Spray tanning is quite possibly one of the most popular beauty treatments in the UK.
The main tanning compound in the solutions we use are actually derived from apples. The chemical is called dihydrocyacetone and helps to turn the apple from white to brown when exposed to the air. This is what also happens to you as the dihydroxyacetone (DHA) reacts with the proteins in your skin.
The DHA compound is a colourless sugar. As well as finding uses in commercial applications, it has been used to treat disorders such as irregular skin-pigmentation for many years.
The effects of DHA do not last forever, hence the necessity to return to the spray tanning booth at least every week. This almost guarantees repeat income for those who have trained professionally on spray tanning courses. Without professional training, a number of providers may not apply the products properly and may not be aware of the health and safety hazards that affect the treatments they provide.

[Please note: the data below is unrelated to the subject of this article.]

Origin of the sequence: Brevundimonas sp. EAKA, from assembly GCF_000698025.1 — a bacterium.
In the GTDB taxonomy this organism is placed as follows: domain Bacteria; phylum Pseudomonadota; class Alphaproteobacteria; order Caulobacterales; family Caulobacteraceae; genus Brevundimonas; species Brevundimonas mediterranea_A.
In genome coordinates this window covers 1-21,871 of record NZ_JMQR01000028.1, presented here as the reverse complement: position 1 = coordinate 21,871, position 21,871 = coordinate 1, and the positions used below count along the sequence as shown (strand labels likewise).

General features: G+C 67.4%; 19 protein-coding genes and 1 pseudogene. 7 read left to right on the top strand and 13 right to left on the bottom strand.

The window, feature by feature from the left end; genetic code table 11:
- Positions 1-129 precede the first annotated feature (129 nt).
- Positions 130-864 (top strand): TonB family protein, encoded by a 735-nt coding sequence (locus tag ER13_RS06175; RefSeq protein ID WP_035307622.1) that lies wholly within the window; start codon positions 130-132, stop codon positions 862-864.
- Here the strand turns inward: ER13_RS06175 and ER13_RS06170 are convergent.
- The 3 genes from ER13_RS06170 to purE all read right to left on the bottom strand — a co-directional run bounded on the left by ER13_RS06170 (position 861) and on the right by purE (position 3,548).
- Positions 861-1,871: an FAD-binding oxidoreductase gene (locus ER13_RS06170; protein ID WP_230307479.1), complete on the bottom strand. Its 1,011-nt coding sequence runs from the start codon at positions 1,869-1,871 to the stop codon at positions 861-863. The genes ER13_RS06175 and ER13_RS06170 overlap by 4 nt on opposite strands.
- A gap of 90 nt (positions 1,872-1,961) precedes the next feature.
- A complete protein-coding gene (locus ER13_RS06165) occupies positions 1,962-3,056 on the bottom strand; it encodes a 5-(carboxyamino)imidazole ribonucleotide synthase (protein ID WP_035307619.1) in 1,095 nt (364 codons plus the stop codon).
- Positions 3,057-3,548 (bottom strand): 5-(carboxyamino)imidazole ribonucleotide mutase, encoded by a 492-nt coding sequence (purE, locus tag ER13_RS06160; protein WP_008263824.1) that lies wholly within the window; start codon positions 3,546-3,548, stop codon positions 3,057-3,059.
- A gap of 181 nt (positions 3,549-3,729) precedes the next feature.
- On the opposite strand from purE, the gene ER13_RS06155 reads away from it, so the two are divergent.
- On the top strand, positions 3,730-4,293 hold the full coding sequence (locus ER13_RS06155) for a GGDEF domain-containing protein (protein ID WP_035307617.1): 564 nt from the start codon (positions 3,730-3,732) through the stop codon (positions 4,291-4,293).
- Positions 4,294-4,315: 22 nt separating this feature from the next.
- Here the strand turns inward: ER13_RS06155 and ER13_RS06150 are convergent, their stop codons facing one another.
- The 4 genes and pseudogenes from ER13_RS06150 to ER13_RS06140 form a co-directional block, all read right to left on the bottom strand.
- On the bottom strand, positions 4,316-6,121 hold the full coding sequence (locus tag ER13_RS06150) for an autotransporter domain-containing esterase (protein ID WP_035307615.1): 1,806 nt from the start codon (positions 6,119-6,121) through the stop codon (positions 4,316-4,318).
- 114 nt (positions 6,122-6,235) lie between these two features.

How Does DHA react?
DHA reacts with the enzymes in the outer layer of our skin (AKA epidermis or stratum corneum) to eventually produce a noticeably darker and tanned skin. The only drawback, however, is that as our skin sheds the dead cells frequently. In the process, we also shed the temporary dark coloured skin caused by the DHA compound and lose the tanned effect. This, however, results in extremely profitable services offered by trained technicians. Many successful students have boasted incredible return on investment from their spray tanning courses after just a few short days. Learning the most effective, safe and profitable techniques is an essential step to take in any aspiring beauty therapist’s career.